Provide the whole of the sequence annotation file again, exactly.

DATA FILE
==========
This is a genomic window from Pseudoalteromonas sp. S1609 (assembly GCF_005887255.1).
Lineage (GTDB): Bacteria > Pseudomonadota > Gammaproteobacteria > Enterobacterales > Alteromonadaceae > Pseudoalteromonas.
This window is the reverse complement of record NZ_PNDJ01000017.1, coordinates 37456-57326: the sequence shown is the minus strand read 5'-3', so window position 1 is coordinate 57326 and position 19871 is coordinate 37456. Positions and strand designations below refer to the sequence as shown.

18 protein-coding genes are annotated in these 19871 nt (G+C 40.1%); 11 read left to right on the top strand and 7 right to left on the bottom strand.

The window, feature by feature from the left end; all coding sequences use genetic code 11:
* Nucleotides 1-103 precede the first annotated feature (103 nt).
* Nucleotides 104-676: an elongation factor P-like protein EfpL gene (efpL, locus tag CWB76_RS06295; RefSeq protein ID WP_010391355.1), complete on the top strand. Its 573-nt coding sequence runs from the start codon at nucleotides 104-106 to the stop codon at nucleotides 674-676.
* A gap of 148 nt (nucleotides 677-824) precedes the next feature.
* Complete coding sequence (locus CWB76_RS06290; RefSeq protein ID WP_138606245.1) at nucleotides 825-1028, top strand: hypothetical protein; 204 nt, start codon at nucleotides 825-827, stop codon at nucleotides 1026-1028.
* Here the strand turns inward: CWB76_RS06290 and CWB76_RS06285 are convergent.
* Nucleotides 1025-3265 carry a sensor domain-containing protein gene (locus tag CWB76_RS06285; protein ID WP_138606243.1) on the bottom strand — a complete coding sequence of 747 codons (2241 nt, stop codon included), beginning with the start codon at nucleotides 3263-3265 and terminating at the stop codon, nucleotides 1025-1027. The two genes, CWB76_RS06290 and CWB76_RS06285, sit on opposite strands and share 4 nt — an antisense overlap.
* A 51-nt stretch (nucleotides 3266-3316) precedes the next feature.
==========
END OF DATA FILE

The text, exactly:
This is a genomic window from Pseudoalteromonas sp. S1609 (assembly GCF_005887255.1).
Lineage (GTDB): Bacteria > Pseudomonadota > Gammaproteobacteria > Enterobacterales > Alteromonadaceae > Pseudoalteromonas.
This window is the reverse complement of record NZ_PNDJ01000017.1, coordinates 37456-57326: the sequence shown is the minus strand read 5'-3', so window position 1 is coordinate 57326 and position 19871 is coordinate 37456. Positions and strand designations below refer to the sequence as shown.

18 protein-coding genes are annotated in these 19871 nt (G+C 40.1%); 11 read left to right on the top strand and 7 right to left on the bottom strand.

The window, feature by feature from the left end; all coding sequences use genetic code 11:
* Nucleotides 1-103 precede the first annotated feature (103 nt).
* Nucleotides 104-676: an elongation factor P-like protein EfpL gene (efpL, locus tag CWB76_RS06295; RefSeq protein ID WP_010391355.1), complete on the top strand. Its 573-nt coding sequence runs from the start codon at nucleotides 104-106 to the stop codon at nucleotides 674-676.
* A gap of 148 nt (nucleotides 677-824) precedes the next feature.
* Complete coding sequence (locus CWB76_RS06290; RefSeq protein ID WP_138606245.1) at nucleotides 825-1028, top strand: hypothetical protein; 204 nt, start codon at nucleotides 825-827, stop codon at nucleotides 1026-1028.
* Here the strand turns inward: CWB76_RS06290 and CWB76_RS06285 are convergent.
* Nucleotides 1025-3265 carry a sensor domain-containing protein gene (locus tag CWB76_RS06285; protein ID WP_138606243.1) on the bottom strand — a complete coding sequence of 747 codons (2241 nt, stop codon included), beginning with the start codon at nucleotides 3263-3265 and terminating at the stop codon, nucleotides 1025-1027. The two genes, CWB76_RS06290 and CWB76_RS06285, sit on opposite strands and share 4 nt — an antisense overlap.
* A 51-nt stretch (nucleotides 3266-3316) precedes the next feature.